My next assignment from TNT

The issue of dating and relationships keeps coming up in therapy for me, and to be honest it's rather relevant. I still don't have any friends down here, outside of the people I work with. And although many of my coworkers are nice and fun while at work, they're not exactly the kind of people I see myself being good friends with (ie, I don't do the beer and marijuana thing for entertainment).

So the fact that I've been living here for about 9 months and still haven't met anyone--romantic or otherwise--spurred TNT into pushing me into trying a variety of options, like signing up for a bellydance class through community ed and, yes, thinking about dating.

Seeing as my dilemma is that I don't even have the foggiest clue of where to meet someone because I don't know anyone and I do NOT do the bar scene, the logical next step (according to TNT) was doing a dating website. Thankfully, my older brother has taken the first step in that regards as he met his wife online, though it wasn't a dating website. I did it once before and the experience wasn't the best, although I was aware enough at the time that it had nothing to do with the guys and everything to do with the fact that I was deep in the ED. And pretty much unilaterally refusing to do anything with food made me a pretty awful date.*

My assignment this week was to sign up for a dating site.** I'm not going to say which one (if you're really curious, you can email me!) for privacy reasons, nor is my profile up yet. I started filling it out, and one of the categories is what you're looking for and why you're here. I said because I was new to the area, etc, and I also figured that writing "My therapist is making me" wouldn't exactly be an encouragement to people. Or at least, the people I potentially want to attract.

This brings up a whole host of issues, the biggest of which is the fact that I don't understand why anyone would date me anyway. It's this core self-belief that, basically, I suck. I know I'm not stupid, I know I'm not totally inept at writing, but the only thing I ever felt confidence in was my ability to be anorexic. Now that my anorexia is in the past tense and I consider my illness (mostly) in remission, I'm back to the old "I suck" mantras.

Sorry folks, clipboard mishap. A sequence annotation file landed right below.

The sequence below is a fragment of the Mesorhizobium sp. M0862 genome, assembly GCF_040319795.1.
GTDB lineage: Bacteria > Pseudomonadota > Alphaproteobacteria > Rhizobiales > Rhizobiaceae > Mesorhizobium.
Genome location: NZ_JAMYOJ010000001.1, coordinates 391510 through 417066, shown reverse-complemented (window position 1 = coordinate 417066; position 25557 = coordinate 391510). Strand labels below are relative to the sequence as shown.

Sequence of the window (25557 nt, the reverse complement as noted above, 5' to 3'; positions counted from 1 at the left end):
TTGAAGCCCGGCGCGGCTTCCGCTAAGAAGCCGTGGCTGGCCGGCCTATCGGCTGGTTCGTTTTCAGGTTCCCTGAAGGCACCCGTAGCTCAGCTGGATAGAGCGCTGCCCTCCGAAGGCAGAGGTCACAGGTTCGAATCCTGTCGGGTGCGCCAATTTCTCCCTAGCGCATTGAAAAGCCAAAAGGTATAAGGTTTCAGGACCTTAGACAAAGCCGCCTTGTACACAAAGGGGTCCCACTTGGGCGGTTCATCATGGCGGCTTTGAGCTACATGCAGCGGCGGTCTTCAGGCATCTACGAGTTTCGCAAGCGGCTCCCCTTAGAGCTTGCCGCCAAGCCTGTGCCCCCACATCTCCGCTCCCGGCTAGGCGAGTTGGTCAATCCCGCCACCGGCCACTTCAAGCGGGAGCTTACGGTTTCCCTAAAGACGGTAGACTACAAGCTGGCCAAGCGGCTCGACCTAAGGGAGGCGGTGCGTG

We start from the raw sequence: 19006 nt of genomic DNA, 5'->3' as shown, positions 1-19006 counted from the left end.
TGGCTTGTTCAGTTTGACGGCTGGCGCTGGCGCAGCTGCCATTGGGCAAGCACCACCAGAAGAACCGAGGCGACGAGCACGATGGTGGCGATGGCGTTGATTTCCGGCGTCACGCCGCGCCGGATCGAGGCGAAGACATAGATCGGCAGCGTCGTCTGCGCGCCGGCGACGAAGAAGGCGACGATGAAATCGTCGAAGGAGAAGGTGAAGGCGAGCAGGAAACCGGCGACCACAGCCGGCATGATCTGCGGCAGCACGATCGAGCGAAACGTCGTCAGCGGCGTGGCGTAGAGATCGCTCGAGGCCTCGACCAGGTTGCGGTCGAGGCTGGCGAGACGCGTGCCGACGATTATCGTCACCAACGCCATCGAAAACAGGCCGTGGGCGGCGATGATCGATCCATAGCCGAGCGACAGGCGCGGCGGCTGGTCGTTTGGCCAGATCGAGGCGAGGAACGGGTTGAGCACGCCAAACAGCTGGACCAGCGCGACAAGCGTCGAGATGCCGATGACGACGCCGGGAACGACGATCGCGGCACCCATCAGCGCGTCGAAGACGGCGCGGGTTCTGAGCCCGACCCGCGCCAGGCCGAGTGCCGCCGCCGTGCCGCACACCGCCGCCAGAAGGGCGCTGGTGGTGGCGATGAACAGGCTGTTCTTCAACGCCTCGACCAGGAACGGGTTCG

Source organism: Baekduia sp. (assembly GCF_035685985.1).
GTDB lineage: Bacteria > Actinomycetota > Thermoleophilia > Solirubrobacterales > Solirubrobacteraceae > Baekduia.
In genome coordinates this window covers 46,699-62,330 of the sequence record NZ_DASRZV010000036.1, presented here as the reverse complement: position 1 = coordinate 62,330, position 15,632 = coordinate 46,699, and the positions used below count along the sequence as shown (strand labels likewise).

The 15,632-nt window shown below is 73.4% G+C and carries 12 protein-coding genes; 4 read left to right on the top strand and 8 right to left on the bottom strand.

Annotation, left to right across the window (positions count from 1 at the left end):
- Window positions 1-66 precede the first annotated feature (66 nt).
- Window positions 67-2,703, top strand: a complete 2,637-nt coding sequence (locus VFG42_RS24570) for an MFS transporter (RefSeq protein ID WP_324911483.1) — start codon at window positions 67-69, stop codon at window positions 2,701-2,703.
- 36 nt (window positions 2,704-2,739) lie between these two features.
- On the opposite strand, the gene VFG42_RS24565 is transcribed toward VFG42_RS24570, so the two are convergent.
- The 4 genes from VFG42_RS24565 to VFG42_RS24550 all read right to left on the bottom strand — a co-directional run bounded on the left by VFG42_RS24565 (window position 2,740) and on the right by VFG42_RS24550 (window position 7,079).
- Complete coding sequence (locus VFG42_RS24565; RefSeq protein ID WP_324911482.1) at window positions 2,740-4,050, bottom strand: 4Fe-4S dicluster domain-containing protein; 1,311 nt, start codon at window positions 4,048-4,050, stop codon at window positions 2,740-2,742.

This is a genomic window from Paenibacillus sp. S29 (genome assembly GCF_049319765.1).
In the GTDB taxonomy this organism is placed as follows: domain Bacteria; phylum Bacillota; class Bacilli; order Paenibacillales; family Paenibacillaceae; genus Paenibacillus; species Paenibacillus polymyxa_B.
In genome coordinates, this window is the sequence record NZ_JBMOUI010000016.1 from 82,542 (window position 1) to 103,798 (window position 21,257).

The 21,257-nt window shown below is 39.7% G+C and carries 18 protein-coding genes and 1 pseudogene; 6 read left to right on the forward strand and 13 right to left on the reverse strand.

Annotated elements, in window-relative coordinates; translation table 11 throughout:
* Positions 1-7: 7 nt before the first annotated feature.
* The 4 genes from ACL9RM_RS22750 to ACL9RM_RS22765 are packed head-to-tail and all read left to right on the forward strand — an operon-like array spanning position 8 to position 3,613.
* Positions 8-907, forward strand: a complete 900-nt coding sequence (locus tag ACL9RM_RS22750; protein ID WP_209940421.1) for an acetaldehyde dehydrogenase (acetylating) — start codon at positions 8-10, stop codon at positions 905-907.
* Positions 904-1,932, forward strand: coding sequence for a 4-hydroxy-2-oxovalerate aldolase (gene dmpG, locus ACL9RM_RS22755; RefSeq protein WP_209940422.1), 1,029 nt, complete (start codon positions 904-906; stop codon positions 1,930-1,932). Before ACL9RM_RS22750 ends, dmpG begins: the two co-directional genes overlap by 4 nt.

TNT wanted me to start dating to basically tell the "I suck" mantras to go, well, suck it. That I'm never going to believe that I'm a datable person until I start dating.

So here goes.

*This didn't, however, stop me from going even deeper into the ED because the problem was (obviously!) I needed to weigh less for someone to be attracted to me.

**Actually, it was my assignment last week, but I put it off because of a freelance editing job from hell. Facebook friends, you know what I'm talking about.

19 comments:

Charlotte UK said...

Darling

What is datable?

I am not being facetious. I am asking a genuine question.

What makes someone "datable"? Is there a special hair colour, shoe size, dress code, height range, IQ, car?

EmilyH said...

When my self-esteem is in the pits, I find myself asking my husband why he loves me and why on Earth he wanted to marry me!

He says, "Like I say every time you ask me that, I love you because you are you and being with you makes me happy. I know that you struggle, but you fight even harder, and I admire that. Now, sweetie, please be confident that nothing will ever make me love you less because I love you more and more everyday."

-Emily

Cathy (UK) said...

Mmm, dating... If someone told me I should start dating (again) I'd politely tell them to 'get lost'. I've lived on my own for over 20 yrs, I like my own space, I have some fabulous friends, but I don't want a partner. I just don't want someone in my living space.

I was engaged when I was 22, to the only guy I have ever thought I could share my life and my personal space with. 'P' was just as quirky as I am and we got along well. But, not only did AN get in the way, but also my ASD characteristics. I find the emotional aspects of relationships exhausting and I need solitude to do my own interests and 'chill'. I just don't crave affection. Post-AN the ASD characteristics remain and so I choose to be single.

Even so, I did try internet dating last year, for intrigue. At least, I put up a profile. My profile was very specific and it sounded like girl-geek-seeking-boy-geek. I did get some invites but I 'chickened out'. I've concluded that romantic relationships are just too complex.

What I'd say to you though Carrie, is 'go for it', if that's what you want. Of course you're datable! You just need to find someone who's right for you.

Melissa said...

Thanks so much for sharing this with us. I'm going through a similar experience at the moment and can really empathise with your writing. I have spent most of my life believing that I was unloveable, and that the only relationship I cared about and didn't work out was my one shot. Recently, I've started meeting people again and realised that I might have been wrong - on both counts.

For a long time,I was too busy with the eating disorder to even think about relationships - they didn't cross my thoughts. Now, I feel sad that I have missed out on meeting people and building those bonds. I'm still not sure what I have to offer but I do believe that I have a lot to share, which feels different.